With much of the media focused on North Korea here in the latter part of 2017, it's important to look back at the history of the conflict and Canada's influence on it.
Following Korea’s liberation from Japan by the Soviet Union at the closing of the Second World War, a dividing line backed by military units from opposing sides of the Cold War developed between the Communist North and the Capitalist South. This separation would not last long, as both sides desired the unification of the Korean peninsula.
North Korea would begin their invasion into the south in June 1950 armed with easily recognizable Soviet and Chinese weapons. Within a month the United Nations (UN) would officially decide to intervene, taking the side of the defending South Koreans, and bringing the United States and Canada into the war.
In total, 8 Royal Canadian Navy destroyers would see action during the three-year conflict. The RCN would be used to protect UN aircraft carriers, as well as to supply aid to onshore operations whenever possible. The Royal Canadian Air Force would be tasked primarily with shuttling supplies across the Pacific Ocean. On top of that, 22 RCAF pilots would fly in a select number of jet missions with the United States Air Force.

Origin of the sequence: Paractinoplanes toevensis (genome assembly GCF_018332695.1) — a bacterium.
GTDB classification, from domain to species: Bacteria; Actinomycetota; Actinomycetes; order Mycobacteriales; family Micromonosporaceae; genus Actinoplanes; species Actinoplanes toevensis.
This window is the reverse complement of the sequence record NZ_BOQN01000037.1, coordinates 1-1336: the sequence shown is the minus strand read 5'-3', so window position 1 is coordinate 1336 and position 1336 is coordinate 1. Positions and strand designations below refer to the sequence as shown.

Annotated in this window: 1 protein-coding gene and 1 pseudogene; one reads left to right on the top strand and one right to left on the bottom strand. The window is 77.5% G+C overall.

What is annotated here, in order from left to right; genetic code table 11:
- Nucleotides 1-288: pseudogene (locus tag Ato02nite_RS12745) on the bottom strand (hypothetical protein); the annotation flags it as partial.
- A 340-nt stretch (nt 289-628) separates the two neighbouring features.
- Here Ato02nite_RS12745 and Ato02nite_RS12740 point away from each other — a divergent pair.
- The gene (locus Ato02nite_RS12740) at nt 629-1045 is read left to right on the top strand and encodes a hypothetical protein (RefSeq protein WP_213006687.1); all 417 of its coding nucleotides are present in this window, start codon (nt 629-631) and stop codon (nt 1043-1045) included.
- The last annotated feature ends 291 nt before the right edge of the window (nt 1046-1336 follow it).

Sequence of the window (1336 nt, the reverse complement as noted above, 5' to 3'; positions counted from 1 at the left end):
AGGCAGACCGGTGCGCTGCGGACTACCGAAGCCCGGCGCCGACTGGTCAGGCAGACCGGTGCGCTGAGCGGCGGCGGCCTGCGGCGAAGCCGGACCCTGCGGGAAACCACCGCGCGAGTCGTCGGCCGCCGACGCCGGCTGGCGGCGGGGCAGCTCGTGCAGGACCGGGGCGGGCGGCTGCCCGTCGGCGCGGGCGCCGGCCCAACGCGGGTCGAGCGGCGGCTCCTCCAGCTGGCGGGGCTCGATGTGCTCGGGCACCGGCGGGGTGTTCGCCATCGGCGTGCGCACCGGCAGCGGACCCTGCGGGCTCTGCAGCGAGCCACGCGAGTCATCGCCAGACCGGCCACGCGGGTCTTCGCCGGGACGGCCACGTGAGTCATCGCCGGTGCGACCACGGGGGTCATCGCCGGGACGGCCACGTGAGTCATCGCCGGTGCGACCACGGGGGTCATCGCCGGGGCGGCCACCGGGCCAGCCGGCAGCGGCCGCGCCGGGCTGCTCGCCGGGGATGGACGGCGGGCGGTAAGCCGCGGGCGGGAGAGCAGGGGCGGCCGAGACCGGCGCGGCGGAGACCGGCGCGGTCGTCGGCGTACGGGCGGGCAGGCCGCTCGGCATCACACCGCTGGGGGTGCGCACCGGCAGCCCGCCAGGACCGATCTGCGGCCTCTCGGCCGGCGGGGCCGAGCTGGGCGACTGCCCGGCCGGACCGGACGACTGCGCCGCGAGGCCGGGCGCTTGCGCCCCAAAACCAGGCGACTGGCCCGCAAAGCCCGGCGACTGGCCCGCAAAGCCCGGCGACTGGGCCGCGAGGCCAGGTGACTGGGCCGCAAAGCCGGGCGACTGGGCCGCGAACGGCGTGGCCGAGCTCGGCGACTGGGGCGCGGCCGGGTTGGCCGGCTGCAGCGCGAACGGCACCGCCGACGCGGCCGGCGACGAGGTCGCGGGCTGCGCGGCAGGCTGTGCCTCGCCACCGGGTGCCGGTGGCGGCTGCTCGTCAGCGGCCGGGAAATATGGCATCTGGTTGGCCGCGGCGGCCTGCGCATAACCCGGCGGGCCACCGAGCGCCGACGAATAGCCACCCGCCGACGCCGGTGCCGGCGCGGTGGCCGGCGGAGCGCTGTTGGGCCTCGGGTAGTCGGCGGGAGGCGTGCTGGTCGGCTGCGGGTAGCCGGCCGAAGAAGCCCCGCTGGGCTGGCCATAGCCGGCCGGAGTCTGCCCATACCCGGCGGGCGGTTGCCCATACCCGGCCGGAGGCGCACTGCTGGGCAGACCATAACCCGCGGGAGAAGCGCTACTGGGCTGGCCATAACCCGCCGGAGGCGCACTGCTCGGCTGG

For the Canadian ground forces, their time would be mostly spent patrolling the rough mountainous terrain of Korea where they did experience brief flashes of heavy hostilities. That being said, the Canadians did fight in a number of significant battles, including Kowang-San (Hill 355), Hill 187, and most notably, the Battle of Kapyong.
After months of push and pull along the Korean front, the fighting mostly stagnated at the 38th parallel (North latitude) in mid-1951. The Korean Armistice Agreement was signed by both sides on July 17th, 1953, and the Demilitarized Zone, an approximately 4-kilometre-wide buffer, was established along the battle front. To this date, no peace treaty has been signed and both sides remain technically at war.
Photo (main): Private Heath Matthews of Charlie Company awaiting medical attention while stationed in Korea. (Credit: Paul E. Tomelin/Department of National Defence fonds/PA-128850)
Photo (inset): Lt Green and Captain Claxton Ray, Anyang, South Korea (Credit: Wikipedia-Windfield Photographic Collection)